In contrast to Japan's shrinking distribution market, the fast-growing ASEAN (Association of Southeast Asian Nations) distribution market, where modernization efforts are under way, has been drawing much attention. However, little progress has been made in developing a Japanese-style distribution system overseas because of its intricate structure. Currently, serious consideration has been given to exporting "Japanese-style distribution infrastructure" as a package and developing such infrastructure in overseas markets.
Japanese-style distribution infrastructure that needs to be developed in foreign markets consists of "hard infrastructure," such as roads and ports, and "soft infrastructure," such as business practices and rules, distribution structure and an appropriate way of dividing roles.
A look at ASEAN countries reveals that they face the necessity of meeting increasingly modernized consumer needs, while maintaining their existing complicated multilayer distribution industries. In this regard, Japanese-style distribution infrastructure would be able to better meet the needs of these countries because the structure is closer to that of Japan than to that of Europe and the U.S., thus having greater competitiveness than that of Europe and the U.S.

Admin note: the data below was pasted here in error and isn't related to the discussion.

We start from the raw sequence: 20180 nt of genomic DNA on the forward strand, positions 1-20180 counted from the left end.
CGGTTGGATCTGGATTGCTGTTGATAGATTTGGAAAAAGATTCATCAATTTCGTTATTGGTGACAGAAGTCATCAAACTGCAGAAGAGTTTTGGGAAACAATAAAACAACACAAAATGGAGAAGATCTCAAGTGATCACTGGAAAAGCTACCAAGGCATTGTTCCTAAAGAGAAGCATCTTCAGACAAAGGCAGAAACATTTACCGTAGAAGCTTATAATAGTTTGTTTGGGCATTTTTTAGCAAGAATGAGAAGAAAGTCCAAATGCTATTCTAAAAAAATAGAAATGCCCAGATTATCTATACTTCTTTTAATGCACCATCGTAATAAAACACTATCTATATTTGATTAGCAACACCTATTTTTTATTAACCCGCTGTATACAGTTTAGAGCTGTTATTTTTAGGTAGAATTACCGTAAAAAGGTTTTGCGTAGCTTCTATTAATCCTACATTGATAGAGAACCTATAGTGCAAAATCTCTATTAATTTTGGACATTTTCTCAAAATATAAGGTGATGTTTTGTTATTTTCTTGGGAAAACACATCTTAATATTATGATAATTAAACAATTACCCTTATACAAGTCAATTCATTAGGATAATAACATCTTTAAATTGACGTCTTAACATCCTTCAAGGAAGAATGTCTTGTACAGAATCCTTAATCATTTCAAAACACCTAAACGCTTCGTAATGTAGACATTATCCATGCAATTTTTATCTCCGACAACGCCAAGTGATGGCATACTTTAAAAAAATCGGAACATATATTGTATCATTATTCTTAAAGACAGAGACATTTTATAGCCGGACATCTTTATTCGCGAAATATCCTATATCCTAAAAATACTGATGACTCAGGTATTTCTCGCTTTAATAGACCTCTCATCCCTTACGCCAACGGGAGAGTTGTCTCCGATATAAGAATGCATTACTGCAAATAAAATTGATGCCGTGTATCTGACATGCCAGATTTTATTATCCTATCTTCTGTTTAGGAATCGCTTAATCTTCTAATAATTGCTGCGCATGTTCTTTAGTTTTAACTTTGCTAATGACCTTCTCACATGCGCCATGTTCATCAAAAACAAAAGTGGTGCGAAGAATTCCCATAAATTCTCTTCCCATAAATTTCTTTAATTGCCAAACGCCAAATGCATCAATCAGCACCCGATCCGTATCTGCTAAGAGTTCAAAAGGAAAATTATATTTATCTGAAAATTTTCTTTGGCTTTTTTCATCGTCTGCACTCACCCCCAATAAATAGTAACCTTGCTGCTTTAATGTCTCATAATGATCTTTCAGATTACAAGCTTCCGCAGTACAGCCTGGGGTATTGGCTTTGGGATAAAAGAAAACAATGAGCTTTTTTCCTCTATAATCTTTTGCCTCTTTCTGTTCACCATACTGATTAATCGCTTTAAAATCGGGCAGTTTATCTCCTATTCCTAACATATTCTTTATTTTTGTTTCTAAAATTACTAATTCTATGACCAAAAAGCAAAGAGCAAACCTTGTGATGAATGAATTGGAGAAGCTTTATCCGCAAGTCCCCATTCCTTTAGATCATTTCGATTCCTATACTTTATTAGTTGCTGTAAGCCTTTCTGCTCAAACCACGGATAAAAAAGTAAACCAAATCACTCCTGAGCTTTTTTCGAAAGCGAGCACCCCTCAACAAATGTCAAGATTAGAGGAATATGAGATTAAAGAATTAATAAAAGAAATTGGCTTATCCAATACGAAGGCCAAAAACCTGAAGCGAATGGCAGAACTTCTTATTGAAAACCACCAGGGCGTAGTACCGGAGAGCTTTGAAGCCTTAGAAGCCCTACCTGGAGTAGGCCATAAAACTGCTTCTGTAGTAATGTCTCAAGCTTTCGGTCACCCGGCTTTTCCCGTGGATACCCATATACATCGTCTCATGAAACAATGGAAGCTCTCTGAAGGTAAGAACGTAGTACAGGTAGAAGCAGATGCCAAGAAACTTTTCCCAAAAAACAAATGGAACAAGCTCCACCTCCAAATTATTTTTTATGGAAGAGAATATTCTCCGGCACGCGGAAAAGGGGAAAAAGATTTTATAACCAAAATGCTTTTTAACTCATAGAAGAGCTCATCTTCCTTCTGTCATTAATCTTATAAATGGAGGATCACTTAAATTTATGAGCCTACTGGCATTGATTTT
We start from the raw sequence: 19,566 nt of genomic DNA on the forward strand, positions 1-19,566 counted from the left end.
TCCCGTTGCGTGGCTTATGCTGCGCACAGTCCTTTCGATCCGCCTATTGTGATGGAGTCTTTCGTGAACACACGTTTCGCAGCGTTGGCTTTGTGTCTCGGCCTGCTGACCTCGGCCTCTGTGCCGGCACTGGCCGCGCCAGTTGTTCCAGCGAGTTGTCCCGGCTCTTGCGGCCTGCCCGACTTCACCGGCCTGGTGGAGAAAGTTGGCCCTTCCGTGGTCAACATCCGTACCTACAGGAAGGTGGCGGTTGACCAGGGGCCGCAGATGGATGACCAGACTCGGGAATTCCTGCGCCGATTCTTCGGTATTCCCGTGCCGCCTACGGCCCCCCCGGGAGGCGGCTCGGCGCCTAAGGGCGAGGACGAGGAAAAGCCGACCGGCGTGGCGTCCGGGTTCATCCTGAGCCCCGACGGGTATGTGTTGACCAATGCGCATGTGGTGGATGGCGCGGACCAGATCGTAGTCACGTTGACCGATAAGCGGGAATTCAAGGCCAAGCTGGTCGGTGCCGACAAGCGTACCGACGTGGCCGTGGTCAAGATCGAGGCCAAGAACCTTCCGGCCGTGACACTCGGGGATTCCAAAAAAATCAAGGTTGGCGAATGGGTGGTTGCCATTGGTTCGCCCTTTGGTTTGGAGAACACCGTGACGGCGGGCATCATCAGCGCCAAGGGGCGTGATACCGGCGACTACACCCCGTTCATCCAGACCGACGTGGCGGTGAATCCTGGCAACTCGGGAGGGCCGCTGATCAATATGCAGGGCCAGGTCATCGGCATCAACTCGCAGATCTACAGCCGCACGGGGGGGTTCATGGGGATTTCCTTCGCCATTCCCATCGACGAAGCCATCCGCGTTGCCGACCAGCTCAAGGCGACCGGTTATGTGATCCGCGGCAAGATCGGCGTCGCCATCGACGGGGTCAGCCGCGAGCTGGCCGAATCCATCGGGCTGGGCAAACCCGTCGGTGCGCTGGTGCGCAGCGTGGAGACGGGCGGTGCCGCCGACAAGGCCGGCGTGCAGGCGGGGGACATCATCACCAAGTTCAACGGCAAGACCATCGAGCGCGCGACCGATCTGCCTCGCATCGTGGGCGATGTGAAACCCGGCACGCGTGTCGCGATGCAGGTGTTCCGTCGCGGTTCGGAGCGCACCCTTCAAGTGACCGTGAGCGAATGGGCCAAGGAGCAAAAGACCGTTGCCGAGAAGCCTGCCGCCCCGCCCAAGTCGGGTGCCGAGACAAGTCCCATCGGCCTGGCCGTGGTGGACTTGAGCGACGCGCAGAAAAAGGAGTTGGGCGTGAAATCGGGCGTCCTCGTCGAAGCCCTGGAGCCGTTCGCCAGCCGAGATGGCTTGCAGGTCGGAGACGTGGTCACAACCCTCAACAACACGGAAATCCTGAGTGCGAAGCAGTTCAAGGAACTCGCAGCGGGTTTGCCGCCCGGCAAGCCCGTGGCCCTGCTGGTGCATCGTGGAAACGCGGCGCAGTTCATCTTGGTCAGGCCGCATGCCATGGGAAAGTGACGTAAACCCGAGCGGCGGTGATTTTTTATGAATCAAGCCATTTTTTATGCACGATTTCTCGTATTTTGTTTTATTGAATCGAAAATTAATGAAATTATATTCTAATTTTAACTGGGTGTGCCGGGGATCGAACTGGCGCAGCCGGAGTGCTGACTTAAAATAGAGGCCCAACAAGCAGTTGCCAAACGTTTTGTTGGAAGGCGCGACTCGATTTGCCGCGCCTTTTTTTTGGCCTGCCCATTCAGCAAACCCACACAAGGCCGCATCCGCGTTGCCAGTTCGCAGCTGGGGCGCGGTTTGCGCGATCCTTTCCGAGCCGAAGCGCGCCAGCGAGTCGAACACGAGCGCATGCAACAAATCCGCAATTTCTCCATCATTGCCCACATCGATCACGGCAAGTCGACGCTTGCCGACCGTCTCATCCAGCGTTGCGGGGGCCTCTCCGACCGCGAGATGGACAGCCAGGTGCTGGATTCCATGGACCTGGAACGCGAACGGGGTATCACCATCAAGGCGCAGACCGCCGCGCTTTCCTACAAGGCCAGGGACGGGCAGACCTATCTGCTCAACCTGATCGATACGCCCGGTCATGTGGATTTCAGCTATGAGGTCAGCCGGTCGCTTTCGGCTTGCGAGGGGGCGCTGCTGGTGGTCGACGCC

In developing this infrastructure in foreign markets, the following three measures should be strengthened: (1) promoting exports, (2) supporting business development in target markets and (3) supporting business expansion in target markets.
The key points for success in this undertaking include: (1) ensuring transparency, clarity and openness in the division of roles and establishing rules for profit sharing, (2) setting up an organization dedicated to global development that has expertise in region-specific distribution systems and creating headquarters functions and (3) receiving support from the Japanese government in the form of "mid- to long-term investments," rather than obtaining "subsidies that have only a short-term effect."